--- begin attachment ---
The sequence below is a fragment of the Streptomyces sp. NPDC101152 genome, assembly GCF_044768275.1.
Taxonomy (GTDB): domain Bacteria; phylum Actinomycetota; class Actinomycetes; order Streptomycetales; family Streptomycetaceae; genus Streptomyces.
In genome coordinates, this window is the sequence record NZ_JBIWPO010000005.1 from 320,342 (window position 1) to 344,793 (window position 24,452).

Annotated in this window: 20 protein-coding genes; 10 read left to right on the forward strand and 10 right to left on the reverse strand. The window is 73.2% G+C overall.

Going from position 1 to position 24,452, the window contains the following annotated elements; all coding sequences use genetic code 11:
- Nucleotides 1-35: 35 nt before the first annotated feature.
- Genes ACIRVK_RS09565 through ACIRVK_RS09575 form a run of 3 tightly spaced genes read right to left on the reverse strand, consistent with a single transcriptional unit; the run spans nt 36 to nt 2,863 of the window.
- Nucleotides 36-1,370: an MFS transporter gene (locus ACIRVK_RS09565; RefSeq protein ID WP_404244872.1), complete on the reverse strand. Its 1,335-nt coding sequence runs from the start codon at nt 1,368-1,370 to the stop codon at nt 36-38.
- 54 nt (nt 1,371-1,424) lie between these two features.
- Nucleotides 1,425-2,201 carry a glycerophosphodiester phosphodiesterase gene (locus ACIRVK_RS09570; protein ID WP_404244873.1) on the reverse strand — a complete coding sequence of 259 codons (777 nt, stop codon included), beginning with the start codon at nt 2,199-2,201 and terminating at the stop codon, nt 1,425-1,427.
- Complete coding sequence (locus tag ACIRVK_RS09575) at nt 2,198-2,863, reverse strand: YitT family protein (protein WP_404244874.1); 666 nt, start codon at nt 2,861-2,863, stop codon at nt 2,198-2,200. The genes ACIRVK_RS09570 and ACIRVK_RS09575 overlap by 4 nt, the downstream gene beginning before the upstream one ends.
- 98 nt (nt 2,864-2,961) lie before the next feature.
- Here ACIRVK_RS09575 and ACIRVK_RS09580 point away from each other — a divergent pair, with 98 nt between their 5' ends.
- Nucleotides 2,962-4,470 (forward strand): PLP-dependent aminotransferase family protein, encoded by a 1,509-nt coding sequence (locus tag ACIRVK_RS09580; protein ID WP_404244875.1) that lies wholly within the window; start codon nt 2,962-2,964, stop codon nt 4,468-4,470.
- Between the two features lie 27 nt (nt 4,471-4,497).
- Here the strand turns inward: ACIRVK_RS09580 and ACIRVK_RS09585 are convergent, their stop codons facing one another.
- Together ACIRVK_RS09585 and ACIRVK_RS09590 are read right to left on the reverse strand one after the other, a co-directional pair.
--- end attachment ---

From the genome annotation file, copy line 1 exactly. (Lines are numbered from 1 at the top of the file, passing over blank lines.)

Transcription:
The sequence below is a fragment of the Streptomyces sp. NPDC101152 genome, assembly GCF_044768275.1.